In this workshop we will sharpen our perspective on global links between our communities and cultures within the current economic context. There will be a short lecture, performance, multi media presentation and most importantly dialogue.
Invite your friends on Facebook! –

Though not required RSVPs help us know how many to expect and will help us prep the space – RSVP here!

Tuesday 11/19 – 4:00-5:50 PM

Finding Ourselves In Charge: Collective Leadership and What We Need to Know to Build Progressive Movement in the Pacific Northwest

Facilitated by Dianne Riley

Portland State University – Multicultural Center (Smith Memorial Union 228)

Turmoil among elected leaders in the nation’s capitol have eroded confidence within an already alienated and distrustful public. After 30 years of downsizing government, is it finally small enough to drown in Grover Norquist’s proverbial bathtub? And then there’s the banking industry… and Corporations personified …and international invasion of privacy, global corruption and on-going financial instability…

But maybe all the chaos in Washington and everywhere else is a sign of something other than chaos… maybe something bigger is happening… This workshop will map the political terrain and times for those of us living in the Pacific Northwest right now. We will place ourselves in the context of large scale trends. We will do this with the purpose of suggesting that all we have to do is read the signs and we will see that a new Progressive era is already at hand and we are already in charge of creating something better.

Invite your friends on Facebook! -

Though not required RSVPs help us know how many to expect and will help us prep the space – RSVP here!


Tuesday 11/26 – 6:30-8:30 PM

Interrupting Oppression in Our Everyday Lives

Facilitated by Sally Eck
Center for Intercultural Organizing – 700 N. Killingsworth Street
In this workshop, we will discuss and, more importantly, practice the art of engaging in productive dialogue about the experience of oppression in our daily lives.  Learn strategies and build community to recognized and raise our collective consciousness about the detrimental effects of microaggressions and co-create hope toward positive social change.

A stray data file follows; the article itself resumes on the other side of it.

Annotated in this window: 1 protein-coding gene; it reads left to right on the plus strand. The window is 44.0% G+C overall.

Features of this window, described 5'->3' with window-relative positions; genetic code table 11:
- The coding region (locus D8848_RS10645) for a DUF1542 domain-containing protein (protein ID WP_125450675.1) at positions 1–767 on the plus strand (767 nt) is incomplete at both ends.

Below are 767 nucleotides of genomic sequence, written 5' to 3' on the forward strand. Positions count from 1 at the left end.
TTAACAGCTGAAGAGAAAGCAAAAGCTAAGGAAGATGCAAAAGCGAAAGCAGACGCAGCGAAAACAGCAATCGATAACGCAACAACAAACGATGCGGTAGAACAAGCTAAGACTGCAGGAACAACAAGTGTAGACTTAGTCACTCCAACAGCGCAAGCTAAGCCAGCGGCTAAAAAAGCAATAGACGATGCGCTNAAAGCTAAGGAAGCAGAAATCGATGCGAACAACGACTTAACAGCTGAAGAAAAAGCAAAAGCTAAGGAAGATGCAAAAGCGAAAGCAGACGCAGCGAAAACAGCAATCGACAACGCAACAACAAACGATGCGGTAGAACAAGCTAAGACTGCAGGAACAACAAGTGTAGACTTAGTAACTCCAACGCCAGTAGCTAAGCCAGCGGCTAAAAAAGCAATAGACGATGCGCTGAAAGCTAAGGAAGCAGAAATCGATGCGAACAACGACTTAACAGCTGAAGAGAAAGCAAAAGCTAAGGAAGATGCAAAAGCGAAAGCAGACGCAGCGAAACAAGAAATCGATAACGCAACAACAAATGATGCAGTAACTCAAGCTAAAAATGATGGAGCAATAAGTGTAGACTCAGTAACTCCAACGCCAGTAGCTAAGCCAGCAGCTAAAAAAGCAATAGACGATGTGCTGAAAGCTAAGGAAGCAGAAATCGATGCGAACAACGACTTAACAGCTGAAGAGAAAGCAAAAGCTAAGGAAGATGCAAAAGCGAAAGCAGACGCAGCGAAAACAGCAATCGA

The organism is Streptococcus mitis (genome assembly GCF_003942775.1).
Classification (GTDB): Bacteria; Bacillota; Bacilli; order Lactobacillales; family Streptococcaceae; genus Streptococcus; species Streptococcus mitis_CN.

Invite your friends on Facebook! –

Though not required RSVPs help us know how many to expect and will help us prep the space – RSVP here!

Tuesday 12/3 – 6:30-8:30 PM

Conflict Transformation for Resilient Organizing

Facilitated by Rain Crowe
Center for Intercultural Organizing – 700 N. Killingsworth Street

Conflict is inevitable, especially within groups of people coming together with different value systems, personal, and organizing cultures. Conflict can be an opportunity to grow communication skills, group rapport and trust, and deepen our commitment to the shared work. Or, it can be a painful, individual or group experience that ultimately dissolves the working relationships and impacts the efficacy or functionality of the shared work or the group itself. How does a group consciously choose the path of the former? In this workshop we’ll use a restorative justice framework to explore and discuss how conflict within a group can be anticipated, contained, and transformed.  We’ll look at some common roots of group conflict including abuse or misuse of power, the lack of a strong intact pre-existing group relationships, horizontal oppression, basic communication breakdown, lack of tools, or inherited cultural shame about being involved with conflict. I’ll offer some strategies for engaging the inevitability of conflict in groups before it begins to happen, as well as some clear basic tools for engaging it when it arises. Voluntary pairs work, whole group discussion, and role playing may all be part of this workshop based on the desire of the attendees.